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Caregiving, single parents and cumulative stresses when caring for a child with cancer

Zahava Rosenberg-YungerAuthor Commentary

by Zahava R. S. Rosenberg-Yunger, Hon.BSc, MA, PhD


Childhood cancers have an estimated overall survival rate of over 80%.   Even so, the treatment of childhood cancers and its after effects can be emotionally and physically intensive for patients and their families.  A diagnosis of childhood cancer can result in financial, emotional and physical strains on families. These strains can be a particular challenge for single parent families as they are usually the sole adult responsible for the strains of caring for their families.


Our qualitative study, based on interviews with 29 single parents caring for children with cancer, was published in Child: Care, Health and Development.  The goal of our study was to explore how single parents of children with cancer describe their caregiving experiences and to understand their contextual life stressors.  The motivation behind this study was to acquire an in-depth understanding of the issues facing single parents and to motivate future research to assist in better supporting single parent families faced with caring for a child with cancer. Our study is unique in that not only was it the study to report on both the caregiving demands and the life stressors faced by single parents whose children have cancer during and prior to their child’s diagnosis but it also was the first study to address the unique present and historical life challenges faced by single parents in the context of paediatric oncology.


Our study results describe single parents’ responsibilities for a number of caregiving tasks including emotional tasks, informational tasks and physical tasks. We realize that many of these caregiving tasks are not unique to single-parent families however, it is important to note that single parents often must manage these duties on their own, frequently without the financial or emotional support from a partner.


We discovered that single parents caring for children with cancer experience several cumulative stressors in addition to the strain of caring for a child with cancer. Specifically, we report on the contextual picture of parent’s lives including their living conditions, their physical and mental health and their family histories of disruption, trauma and disease. Our single parents’ overall physical and mental health was compromised as a result of their caregiving duties and many experienced health problems prior to, and during their child’s diagnosis.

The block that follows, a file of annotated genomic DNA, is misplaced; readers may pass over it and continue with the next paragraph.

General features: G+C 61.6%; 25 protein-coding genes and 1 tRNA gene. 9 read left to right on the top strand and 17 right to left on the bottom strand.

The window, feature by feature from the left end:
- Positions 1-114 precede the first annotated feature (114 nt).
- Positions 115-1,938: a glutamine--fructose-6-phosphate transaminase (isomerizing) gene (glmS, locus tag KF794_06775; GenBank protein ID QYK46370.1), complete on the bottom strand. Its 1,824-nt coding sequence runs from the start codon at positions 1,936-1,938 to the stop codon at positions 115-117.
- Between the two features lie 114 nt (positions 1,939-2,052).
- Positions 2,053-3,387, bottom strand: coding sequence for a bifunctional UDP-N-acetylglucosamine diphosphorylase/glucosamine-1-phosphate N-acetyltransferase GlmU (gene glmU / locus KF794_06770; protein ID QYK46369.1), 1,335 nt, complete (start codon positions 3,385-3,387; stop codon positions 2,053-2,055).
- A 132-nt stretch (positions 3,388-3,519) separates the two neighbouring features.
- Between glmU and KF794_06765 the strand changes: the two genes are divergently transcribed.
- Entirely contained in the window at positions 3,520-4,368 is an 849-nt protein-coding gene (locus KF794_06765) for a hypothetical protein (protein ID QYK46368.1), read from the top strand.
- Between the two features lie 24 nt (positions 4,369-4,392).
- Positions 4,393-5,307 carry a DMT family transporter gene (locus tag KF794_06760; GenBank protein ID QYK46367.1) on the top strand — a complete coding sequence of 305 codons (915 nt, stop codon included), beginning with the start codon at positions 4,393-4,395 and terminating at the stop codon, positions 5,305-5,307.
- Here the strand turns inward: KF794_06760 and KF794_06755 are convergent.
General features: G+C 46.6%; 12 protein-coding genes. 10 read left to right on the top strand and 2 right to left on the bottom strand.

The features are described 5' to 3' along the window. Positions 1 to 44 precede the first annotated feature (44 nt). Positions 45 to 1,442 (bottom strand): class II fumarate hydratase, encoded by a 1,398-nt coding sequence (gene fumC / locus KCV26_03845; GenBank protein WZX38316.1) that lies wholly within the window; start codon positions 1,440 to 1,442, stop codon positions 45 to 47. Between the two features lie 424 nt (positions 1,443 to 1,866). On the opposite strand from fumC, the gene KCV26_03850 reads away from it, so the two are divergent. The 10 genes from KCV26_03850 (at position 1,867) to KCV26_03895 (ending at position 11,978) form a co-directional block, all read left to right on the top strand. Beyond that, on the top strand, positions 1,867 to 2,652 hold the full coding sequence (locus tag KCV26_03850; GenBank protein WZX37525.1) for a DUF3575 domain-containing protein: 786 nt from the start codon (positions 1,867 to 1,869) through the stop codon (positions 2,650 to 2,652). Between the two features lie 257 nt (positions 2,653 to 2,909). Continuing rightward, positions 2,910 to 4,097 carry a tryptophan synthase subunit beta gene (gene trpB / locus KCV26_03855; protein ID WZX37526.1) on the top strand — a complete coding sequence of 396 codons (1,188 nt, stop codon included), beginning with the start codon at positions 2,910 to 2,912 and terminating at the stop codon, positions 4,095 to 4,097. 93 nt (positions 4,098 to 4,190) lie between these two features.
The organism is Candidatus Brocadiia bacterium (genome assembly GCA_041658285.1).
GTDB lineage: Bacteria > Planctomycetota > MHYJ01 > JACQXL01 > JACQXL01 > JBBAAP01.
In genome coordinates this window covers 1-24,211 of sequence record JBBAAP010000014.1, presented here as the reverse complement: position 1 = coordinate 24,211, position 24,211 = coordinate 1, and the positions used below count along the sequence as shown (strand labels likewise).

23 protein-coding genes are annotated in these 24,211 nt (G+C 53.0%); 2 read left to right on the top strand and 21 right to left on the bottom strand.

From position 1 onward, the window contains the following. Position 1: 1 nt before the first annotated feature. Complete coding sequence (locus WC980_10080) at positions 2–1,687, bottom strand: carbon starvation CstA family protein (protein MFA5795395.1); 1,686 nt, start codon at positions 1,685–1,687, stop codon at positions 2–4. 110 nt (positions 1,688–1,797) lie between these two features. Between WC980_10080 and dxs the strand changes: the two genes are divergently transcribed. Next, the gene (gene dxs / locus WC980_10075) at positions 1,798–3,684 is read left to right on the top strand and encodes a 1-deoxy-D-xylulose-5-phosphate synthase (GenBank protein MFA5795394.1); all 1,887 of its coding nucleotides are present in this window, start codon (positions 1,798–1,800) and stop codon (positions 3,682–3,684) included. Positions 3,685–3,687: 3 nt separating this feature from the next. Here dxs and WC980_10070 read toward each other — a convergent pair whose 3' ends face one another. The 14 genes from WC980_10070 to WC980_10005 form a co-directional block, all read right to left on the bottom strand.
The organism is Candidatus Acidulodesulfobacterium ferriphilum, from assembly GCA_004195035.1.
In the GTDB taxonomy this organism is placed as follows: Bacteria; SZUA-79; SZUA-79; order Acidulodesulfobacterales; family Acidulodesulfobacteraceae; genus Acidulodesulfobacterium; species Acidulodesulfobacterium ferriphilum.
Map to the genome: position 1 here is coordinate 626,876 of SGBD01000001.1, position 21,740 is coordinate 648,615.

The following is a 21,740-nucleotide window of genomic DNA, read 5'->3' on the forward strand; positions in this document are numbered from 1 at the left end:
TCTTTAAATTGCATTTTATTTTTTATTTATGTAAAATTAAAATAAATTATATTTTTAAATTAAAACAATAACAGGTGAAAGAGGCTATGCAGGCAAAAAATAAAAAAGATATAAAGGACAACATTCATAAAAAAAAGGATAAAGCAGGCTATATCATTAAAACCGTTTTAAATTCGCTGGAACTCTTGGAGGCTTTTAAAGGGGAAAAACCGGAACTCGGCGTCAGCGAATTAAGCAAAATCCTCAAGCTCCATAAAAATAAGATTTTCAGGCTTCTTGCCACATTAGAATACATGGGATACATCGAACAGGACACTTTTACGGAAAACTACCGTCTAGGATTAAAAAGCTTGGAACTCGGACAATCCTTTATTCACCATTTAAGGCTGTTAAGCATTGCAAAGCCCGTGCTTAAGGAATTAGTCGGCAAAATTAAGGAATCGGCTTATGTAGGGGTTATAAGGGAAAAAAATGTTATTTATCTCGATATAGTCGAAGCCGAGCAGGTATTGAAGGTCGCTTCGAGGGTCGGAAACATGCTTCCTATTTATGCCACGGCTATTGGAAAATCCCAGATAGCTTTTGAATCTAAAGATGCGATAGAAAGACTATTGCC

We believe that the synergy of these cumulative stresses (i.e., negative life events have an enduring and multiplying impact over an individual’s life) over time coupled with the added strain of caregiving for a child with cancer may have long-term health and financial implications for single parents. We have a number of recommendations for moving forward. We need to develop hospital-based interventions which are targeted at assisting parents with caregiving tasks. We believe these interventions shouldn’t stop there.  We also need to create services that support the emotional needs of the whole family through psycho-social care and taking into consideration the unique needs of single parents. Finally, we need to create policies that focus on relieving the chronic strains, for example, ensuring that parents have adequate, affordable housing.


Read the Abstract:  Caregiving, single parents and cumulative stresses when caring for a child with cancer



Dr. Zahava Rosenberg-Yunger is an Adjunct Professor within the School of Health Services Management at Ryerson University. She received her PhD in Health Policy Management and Evaluation from the University of Toronto where she applied an ethics lens to describe and evaluate international resource allocation decisions pertaining to public drug reimbursement. Zahava has also taught at the University of Toronto in the Department of Human Biology, as well as at the School of Health Services Management at Ryerson University. She has published in a number of areas including bioethics and health policy. She is currently the Director of Health Policy and Research at the Ontario Pharmacists Association. Her current research interests include the role of pharmacists in patient care, equity in resources allocation, comparative health policy, and stakeholder engagement in health care decision making.



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